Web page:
BGT winner Jon Courtenay says £250k prize is a lifeline after Covid left him struggling with debts

BGT winner Jon Courtenay says £250k prize is a lifeline after Covid left him struggling with debts

10/11/2020

BRITAIN’S Got Talent winner Jon Courtenay says his £250,000 prize is a lifeline after Covid-19 left him out of work and in debt.

The singing comic, 47, had to rely on his overdraft to get his family through lockdown.


Jon, who writes his own comedy songs and sets them to music, had been working on cruise ships before the pandemic crisis.

He said: “I haven’t worked since March. The cruises all dropped their anchors and my entire year’s diary is cancelled.

“We have no savings. I have been working continuously but haven’t been earning hundreds of thousands of pounds a year.

“My wife has been a stay-at-home mum. This money has really got us out of a tough situation.”

Jon, who learnt to play the piano at the age of five and was a comedy magician before changing his act, is dad to Nathan, 15, and Alfie, nine.

Wife Emma, 44, cares for the children when he is away working on the cruise ships.

Nathan will now get the Millennium Falcon Star Wars Lego kit he requested should his dad win.

Jon, who is the first golden buzzer act to win the series, had promised his boy the £600 kit on his audition day.

And it’s not just Jon’s family who will benefit from his £250,000 win.

He added: “Short of paying off our overdraft, I’ve got friends and family that I can help out.

“I’m also going to give a lot of money to needy children because I’ve got children. And me and Emma will go out for a very nice meal at some point to celebrate.”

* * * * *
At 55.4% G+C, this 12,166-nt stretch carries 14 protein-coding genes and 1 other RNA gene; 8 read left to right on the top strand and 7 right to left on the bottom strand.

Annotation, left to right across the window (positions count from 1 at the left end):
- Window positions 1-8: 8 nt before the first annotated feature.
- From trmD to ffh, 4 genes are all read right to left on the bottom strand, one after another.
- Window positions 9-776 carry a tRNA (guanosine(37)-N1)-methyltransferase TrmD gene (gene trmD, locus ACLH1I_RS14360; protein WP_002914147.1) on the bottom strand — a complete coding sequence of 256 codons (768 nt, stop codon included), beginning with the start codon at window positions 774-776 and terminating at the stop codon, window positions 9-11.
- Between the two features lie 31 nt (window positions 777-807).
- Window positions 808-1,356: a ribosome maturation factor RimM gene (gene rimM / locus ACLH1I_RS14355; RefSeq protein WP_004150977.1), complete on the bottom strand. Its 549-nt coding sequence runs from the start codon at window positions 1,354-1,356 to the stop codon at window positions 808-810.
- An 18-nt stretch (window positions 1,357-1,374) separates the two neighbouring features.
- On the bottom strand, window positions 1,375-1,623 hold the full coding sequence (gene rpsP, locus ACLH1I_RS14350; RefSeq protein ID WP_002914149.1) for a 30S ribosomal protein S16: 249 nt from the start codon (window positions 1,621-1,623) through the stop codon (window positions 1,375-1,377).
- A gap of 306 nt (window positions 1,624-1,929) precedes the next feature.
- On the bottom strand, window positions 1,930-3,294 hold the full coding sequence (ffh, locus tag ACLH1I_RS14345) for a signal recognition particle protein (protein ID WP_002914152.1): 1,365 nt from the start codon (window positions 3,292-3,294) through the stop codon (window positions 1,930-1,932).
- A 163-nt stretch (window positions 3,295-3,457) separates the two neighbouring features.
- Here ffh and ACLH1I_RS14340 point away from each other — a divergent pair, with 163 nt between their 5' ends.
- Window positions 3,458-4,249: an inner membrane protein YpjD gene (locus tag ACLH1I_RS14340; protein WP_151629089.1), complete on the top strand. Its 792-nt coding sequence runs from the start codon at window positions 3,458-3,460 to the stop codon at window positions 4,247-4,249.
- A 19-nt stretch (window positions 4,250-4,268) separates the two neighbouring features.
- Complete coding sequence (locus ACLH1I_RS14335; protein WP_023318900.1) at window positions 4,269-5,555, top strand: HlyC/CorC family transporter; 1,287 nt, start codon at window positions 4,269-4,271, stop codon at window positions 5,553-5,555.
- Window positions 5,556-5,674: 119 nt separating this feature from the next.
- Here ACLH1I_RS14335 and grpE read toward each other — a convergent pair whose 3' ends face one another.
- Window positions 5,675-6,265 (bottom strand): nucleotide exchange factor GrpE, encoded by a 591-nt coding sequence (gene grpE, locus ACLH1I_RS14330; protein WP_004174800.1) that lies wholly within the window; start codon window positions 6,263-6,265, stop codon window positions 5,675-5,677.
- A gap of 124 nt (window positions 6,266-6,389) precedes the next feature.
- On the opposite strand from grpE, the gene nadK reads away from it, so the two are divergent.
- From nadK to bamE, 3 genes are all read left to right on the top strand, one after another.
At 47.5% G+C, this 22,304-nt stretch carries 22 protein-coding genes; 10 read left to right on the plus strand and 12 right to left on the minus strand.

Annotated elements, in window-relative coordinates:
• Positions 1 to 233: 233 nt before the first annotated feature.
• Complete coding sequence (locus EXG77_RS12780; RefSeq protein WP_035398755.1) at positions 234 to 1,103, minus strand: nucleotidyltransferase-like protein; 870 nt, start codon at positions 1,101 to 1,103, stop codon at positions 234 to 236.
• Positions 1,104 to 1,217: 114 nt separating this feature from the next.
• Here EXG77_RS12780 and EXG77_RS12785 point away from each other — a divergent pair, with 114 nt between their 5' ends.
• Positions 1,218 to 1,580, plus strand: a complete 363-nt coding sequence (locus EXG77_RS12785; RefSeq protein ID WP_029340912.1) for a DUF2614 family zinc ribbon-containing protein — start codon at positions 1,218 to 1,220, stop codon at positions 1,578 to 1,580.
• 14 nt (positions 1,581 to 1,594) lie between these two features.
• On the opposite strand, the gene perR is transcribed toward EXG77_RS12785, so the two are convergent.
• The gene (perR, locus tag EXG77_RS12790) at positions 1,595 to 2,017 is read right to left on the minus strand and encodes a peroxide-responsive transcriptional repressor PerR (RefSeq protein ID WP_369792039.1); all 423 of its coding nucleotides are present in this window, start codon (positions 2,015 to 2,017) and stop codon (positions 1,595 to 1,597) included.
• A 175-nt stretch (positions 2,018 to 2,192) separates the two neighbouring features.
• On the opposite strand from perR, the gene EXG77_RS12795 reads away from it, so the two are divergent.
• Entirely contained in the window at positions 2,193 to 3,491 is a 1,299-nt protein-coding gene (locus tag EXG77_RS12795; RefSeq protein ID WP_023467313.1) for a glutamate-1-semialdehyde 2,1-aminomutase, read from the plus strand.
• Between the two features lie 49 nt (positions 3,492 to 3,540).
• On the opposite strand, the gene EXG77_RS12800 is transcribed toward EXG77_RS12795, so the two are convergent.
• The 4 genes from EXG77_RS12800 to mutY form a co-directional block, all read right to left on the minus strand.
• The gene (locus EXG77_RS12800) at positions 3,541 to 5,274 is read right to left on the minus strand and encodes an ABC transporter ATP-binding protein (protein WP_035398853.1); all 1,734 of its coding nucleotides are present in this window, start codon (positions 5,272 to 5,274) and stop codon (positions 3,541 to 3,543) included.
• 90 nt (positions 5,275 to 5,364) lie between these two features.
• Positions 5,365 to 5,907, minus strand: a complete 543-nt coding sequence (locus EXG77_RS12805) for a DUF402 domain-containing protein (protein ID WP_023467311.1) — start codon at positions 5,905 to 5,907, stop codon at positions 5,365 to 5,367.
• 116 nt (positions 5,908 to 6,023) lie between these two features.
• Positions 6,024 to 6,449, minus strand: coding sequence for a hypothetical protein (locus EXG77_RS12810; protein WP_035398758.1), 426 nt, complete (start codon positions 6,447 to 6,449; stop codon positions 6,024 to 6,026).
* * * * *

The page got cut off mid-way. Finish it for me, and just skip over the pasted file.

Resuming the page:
The BGT star is grateful he will be in demand when his work starts up again. He said: “I’d have had to get a normal job outside of the entertainment business as I wouldn’t have known where my next pay packet was coming from.

“But when I got the audition and the buzzer I knew I was going to be OK as I’d had that exposure.”

The pandemic meant production for the BGT final was suspended, so Jon and the other competitors had a few extra months to hone their routines.

But for Jon, that was not a bonus.

He said: “It gave me too long to write. I write quite quickly if I have an idea or inspiration for a song.

"Normally, within about a week, I’ve got a song. In this case, I had six months to go back to it and overthink it and rewrite it. I work better under pressure.

“But it also meant I had longer to bask in the glory of Ant and Dec giving me their golden buzzer — normally, the whole process is over in weeks.”

On Saturday, when the duo revealed Jon had won, he fell to his knees and clutched his head in his hands.

He beat runners-up choir Sign Along With Us and variety performer Steve Royle, who was third, to the top prize.

Jon also saw off nine other acts and was the last to perform with his ode to 2020 paying tribute to the NHS and Capt Tom Moore.

He told how his neighbours back in Manchester celebrated his win, saying: “The entire street came out of their houses, into the street and were cheering.

"It was the most remarkable thing.”

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